Throughout Latin America, democratic political structures reflect liberal conceptualizations of democracy. Since the election of Hugo Chávez, Venezuela has emerged as an exception, with President Chávez sponsoring initiatives designed to foster participatory democracy. This article draws on the Venezuelan case in an effort to gain insight on the malleability of citizens' definitions of and attitudes toward democracy. Two key findings emerge. First, in data gathered ten years into the Chávez presidency, the vast majority of Venezuelans still define democracy in liberal terms, whereas relatively few have embraced participatory conceptualizations. Second, although Venezuelans as a whole are highly supportive of democracy as a form of government, no evidence is found that either support for Chávez or defining democracy in terms of participation corresponds with higher favorability toward democracy. Together, these findings suggest that Venezuela's political transformation has produced little or no discernible effect on mass sentiment regarding democracy.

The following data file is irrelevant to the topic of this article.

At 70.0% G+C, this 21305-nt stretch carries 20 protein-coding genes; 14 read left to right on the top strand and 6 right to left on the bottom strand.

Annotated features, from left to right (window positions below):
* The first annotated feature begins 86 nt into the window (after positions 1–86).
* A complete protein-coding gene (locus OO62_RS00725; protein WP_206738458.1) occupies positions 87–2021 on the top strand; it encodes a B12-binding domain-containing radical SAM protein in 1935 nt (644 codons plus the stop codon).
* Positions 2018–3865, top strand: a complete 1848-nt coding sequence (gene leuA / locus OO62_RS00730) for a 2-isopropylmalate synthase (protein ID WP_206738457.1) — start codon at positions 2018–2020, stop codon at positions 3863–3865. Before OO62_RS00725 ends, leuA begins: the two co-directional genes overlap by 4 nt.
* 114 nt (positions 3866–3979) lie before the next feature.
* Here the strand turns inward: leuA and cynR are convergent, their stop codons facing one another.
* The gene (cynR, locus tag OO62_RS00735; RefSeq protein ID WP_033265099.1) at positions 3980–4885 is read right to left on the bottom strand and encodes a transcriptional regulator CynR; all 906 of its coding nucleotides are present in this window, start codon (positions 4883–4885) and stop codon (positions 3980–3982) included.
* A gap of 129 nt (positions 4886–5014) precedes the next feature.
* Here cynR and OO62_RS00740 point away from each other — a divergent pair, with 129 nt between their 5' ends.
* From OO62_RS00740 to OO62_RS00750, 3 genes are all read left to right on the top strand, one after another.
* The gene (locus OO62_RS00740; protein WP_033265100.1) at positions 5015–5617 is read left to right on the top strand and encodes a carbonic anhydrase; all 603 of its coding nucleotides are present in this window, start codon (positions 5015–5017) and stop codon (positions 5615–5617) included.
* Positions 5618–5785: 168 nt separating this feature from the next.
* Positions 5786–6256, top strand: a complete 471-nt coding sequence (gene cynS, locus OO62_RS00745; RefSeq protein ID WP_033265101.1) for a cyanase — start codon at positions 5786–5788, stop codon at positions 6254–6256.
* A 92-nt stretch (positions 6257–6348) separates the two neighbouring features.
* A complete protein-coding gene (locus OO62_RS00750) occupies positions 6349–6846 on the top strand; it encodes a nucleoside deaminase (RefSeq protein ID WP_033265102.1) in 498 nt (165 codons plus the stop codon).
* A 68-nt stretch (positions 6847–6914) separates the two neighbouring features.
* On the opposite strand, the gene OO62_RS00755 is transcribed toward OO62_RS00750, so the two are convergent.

ASJC Scopus subject areas
- Geography, Planning and Development
- Sociology and Political Science
- Political Science and International Relations